Linda Gisbrecht and her bead embroidery

Linda told me a story which I quote here from her website —

I began creating bead work pieces as a result of a dream. In this dream, a wise old grandmother lizard promised me a necklace as a gift, and to teach me the craft. Upon awakening, I excitedly began to explore this media.  A few months after having this dream, I went home to visit my parents. After hearing I was now doing bead embroidery, my mother offered to give me a drawer full of seeds beads she had been saving. In response, to my surprise, she told me about how my great grandmother made bead embroidery handbags. I feel this deep connection with my ancestors through this craft.

Misako Plant and her washi dolls

Misako Plant
Misako Plant
Misako Plant
Misako Plant

When I got to her booth I was immediately thrown way back into a memory of my Father coming home from sea with the present of a porcelain doll in a silk Kimono in a glass case.  We got to look at it and we were warned this was no ordinary doll.  The beautiful doll from far away land was exhibited high up beyond our reach in her glass case.  The red of her kimono and the black of her hair and the gold hinges of the case became lodged somewhere DEEP in my psyche.

Misako’s dolls are made of Japanese paper (wa-shi).  She showed us how she wraps the paper around a cylinder and crushes it to give both texture and strength.  She called this “shrinking” the paper.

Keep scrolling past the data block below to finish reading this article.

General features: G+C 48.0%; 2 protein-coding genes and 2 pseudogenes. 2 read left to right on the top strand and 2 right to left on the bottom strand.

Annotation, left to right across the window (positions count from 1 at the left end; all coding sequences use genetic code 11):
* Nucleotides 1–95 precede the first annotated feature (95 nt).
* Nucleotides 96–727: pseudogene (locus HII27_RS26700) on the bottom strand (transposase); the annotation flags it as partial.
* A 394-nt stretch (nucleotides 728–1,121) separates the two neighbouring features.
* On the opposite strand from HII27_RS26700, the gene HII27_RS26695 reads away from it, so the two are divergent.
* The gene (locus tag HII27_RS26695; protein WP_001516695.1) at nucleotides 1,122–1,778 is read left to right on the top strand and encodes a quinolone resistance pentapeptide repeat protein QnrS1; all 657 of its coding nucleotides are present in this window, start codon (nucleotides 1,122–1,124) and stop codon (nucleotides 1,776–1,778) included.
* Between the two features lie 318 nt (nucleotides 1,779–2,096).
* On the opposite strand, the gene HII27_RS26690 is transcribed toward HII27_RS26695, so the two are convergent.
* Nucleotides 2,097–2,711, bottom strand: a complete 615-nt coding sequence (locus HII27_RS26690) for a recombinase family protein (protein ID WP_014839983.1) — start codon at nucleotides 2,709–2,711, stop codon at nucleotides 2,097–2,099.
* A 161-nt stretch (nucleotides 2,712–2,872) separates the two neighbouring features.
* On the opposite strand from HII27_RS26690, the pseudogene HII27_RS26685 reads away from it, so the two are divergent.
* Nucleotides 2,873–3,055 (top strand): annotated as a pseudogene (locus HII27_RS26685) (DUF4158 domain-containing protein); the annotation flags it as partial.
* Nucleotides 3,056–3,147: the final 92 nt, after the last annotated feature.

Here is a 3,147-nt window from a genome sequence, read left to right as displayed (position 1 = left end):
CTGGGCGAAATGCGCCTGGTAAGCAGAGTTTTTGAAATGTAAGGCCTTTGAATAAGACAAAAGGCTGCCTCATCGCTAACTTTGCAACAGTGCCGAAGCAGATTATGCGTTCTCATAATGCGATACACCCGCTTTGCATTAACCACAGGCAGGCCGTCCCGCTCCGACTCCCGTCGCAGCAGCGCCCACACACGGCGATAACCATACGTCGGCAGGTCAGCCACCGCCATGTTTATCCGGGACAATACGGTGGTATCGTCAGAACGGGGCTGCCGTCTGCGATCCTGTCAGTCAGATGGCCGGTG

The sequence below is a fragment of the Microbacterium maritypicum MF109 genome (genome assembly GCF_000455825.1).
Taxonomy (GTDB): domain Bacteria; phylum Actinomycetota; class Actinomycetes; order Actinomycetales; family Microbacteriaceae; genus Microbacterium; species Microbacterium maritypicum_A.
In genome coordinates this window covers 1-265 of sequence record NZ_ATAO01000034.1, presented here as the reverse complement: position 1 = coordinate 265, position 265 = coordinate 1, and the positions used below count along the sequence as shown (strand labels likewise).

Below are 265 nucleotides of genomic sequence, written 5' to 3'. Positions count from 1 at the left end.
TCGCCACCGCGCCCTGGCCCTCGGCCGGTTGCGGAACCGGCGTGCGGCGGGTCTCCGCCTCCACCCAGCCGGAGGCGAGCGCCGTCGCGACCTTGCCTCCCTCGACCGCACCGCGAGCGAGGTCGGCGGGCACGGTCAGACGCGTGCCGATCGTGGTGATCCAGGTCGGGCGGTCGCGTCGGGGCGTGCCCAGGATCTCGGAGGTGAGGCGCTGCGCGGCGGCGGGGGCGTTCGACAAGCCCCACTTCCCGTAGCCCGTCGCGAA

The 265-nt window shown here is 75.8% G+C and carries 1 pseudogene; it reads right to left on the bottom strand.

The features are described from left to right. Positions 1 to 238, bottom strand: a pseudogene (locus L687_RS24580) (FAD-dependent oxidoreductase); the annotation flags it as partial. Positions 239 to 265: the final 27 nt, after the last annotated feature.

Misako Plant
Misako Plant

Love the energy of this dancer who is planted in rectangular strength but in whom everything is delicious movement.

Trip to the Antiquarian Book Fair in Seattle

Autumn Tree
One of the many reasons we love our new digs on the planet

In the soft rain Oola and I are getting an early start on our first solo trip to Seattle.  The deciduous trees are letting go of the last of the light that they stored during long summer days.

Being very careful to follow directions from Oola’s cousin in the black box we reach the Bainbridge Island ferry just in time to see it leave the dock.  No biggie; we gave ourselves plenty of time for the trip.  The wind is blowing over here on the Sound of Puget but we are warm and comfy while we wait.  It is going to be a good trip.

Images can be enlarged with a click.

Bainbridge Island Ferry
Bainbridge Island Ferry to Seattle

I won’t bore you with the details of circling round and round in Seattle to the maddeningly patient tone of Oola’s cousin in the black box.  Luckily traffic is so slow we don’t have to worry about making split-second decisions.  We finally get to our destination, the parking lot of some sports arena, and Oola takes the obligatory picture of the iconic Space Needle.

Seattle Space Needle
Seattle Space Needle and Frank Ghery’s Music Experience Project (EMP), thank you Pamela!

A short walk in the rain (Oola left the umbrellas in the car) then we stop, saying

Exhibition Hall, Seattle
“This must be the spot”.

There is a cast of characters out front and they appear graphic novel ready, but, hey, no problem.

When we get inside, it is a wonderful world full of booth after booth after booth of old, delightful, and very expensive books, maps, prints, and probably more.

Antiquarian Book Fair